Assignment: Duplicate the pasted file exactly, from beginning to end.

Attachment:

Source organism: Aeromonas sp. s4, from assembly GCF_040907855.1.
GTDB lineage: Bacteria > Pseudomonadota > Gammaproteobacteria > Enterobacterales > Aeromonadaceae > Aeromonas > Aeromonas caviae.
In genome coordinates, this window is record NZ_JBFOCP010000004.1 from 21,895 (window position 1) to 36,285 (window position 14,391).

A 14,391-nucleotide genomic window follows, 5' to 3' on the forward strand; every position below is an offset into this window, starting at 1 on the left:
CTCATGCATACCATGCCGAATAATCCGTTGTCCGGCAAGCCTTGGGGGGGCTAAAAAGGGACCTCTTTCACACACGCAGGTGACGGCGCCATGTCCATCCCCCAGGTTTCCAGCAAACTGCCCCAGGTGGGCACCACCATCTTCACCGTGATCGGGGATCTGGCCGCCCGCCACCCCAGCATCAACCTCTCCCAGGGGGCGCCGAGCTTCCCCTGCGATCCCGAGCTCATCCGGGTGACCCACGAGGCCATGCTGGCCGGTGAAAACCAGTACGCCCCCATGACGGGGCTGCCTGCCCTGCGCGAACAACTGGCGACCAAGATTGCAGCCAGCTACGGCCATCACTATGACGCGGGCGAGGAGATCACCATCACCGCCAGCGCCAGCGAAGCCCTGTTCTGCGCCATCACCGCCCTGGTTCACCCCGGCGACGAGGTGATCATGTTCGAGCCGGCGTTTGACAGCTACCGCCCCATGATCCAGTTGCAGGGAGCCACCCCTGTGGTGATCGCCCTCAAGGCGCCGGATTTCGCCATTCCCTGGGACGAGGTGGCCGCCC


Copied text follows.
Source organism: Aeromonas sp. s4, from assembly GCF_040907855.1.
GTDB lineage: Bacteria > Pseudomonadota > Gammaproteobacteria > Enterobacterales > Aeromonadaceae > Aeromonas > Aeromonas caviae.
In genome coordinates, this window is record NZ_JBFOCP010000004.1 from 21,895 (window position 1) to 36,285 (window position 14,391).

A 14,391-nucleotide genomic window follows, 5' to 3' on the forward strand; every position below is an offset into this window, starting at 1 on the left:
CTCATGCATACCATGCCGAATAATCCGTTGTCCGGCAAGCCTTGGGGGGGCTAAAAAGGGACCTCTTTCACACACGCAGGTGACGGCGCCATGTCCATCCCCCAGGTTTCCAGCAAACTGCCCCAGGTGGGCACCACCATCTTCACCGTGATCGGGGATCTGGCCGCCCGCCACCCCAGCATCAACCTCTCCCAGGGGGCGCCGAGCTTCCCCTGCGATCCCGAGCTCATCCGGGTGACCCACGAGGCCATGCTGGCCGGTGAAAACCAGTACGCCCCCATGACGGGGCTGCCTGCCCTGCGCGAACAACTGGCGACCAAGATTGCAGCCAGCTACGGCCATCACTATGACGCGGGCGAGGAGATCACCATCACCGCCAGCGCCAGCGAAGCCCTGTTCTGCGCCATCACCGCCCTGGTTCACCCCGGCGACGAGGTGATCATGTTCGAGCCGGCGTTTGACAGCTACCGCCCCATGATCCAGTTGCAGGGAGCCACCCCTGTGGTGATCGCCCTCAAGGCGCCGGATTTCGCCATTCCCTGGGACGAGGTGGCCGCCC